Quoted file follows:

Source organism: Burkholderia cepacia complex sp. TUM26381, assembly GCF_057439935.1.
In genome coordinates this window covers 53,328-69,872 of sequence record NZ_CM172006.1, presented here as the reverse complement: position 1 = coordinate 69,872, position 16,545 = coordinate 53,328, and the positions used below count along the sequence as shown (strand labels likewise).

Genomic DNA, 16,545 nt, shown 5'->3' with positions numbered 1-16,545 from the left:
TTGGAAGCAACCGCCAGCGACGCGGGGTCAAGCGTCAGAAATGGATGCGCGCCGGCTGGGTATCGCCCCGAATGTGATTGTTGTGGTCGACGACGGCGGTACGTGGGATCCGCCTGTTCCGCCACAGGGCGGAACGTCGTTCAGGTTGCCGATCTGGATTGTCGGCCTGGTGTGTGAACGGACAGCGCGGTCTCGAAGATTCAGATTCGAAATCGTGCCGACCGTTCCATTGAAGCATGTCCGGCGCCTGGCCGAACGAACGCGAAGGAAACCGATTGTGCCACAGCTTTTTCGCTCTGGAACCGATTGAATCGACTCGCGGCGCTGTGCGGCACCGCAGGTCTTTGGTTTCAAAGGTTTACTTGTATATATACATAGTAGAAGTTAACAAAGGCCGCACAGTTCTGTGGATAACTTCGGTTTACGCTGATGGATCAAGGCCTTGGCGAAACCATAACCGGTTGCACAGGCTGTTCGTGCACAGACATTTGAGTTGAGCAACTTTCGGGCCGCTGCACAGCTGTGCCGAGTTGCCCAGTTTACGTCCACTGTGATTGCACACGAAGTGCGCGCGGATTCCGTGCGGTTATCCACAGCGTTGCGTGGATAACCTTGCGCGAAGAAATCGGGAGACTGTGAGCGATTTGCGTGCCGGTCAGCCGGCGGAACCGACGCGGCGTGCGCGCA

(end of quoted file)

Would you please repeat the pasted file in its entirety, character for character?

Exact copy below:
Source organism: Burkholderia cepacia complex sp. TUM26381, assembly GCF_057439935.1.
In genome coordinates this window covers 53,328-69,872 of sequence record NZ_CM172006.1, presented here as the reverse complement: position 1 = coordinate 69,872, position 16,545 = coordinate 53,328, and the positions used below count along the sequence as shown (strand labels likewise).

Genomic DNA, 16,545 nt, shown 5'->3' with positions numbered 1-16,545 from the left:
TTGGAAGCAACCGCCAGCGACGCGGGGTCAAGCGTCAGAAATGGATGCGCGCCGGCTGGGTATCGCCCCGAATGTGATTGTTGTGGTCGACGACGGCGGTACGTGGGATCCGCCTGTTCCGCCACAGGGCGGAACGTCGTTCAGGTTGCCGATCTGGATTGTCGGCCTGGTGTGTGAACGGACAGCGCGGTCTCGAAGATTCAGATTCGAAATCGTGCCGACCGTTCCATTGAAGCATGTCCGGCGCCTGGCCGAACGAACGCGAAGGAAACCGATTGTGCCACAGCTTTTTCGCTCTGGAACCGATTGAATCGACTCGCGGCGCTGTGCGGCACCGCAGGTCTTTGGTTTCAAAGGTTTACTTGTATATATACATAGTAGAAGTTAACAAAGGCCGCACAGTTCTGTGGATAACTTCGGTTTACGCTGATGGATCAAGGCCTTGGCGAAACCATAACCGGTTGCACAGGCTGTTCGTGCACAGACATTTGAGTTGAGCAACTTTCGGGCCGCTGCACAGCTGTGCCGAGTTGCCCAGTTTACGTCCACTGTGATTGCACACGAAGTGCGCGCGGATTCCGTGCGGTTATCCACAGCGTTGCGTGGATAACCTTGCGCGAAGAAATCGGGAGACTGTGAGCGATTTGCGTGCCGGTCAGCCGGCGGAACCGACGCGGCGTGCGCGCA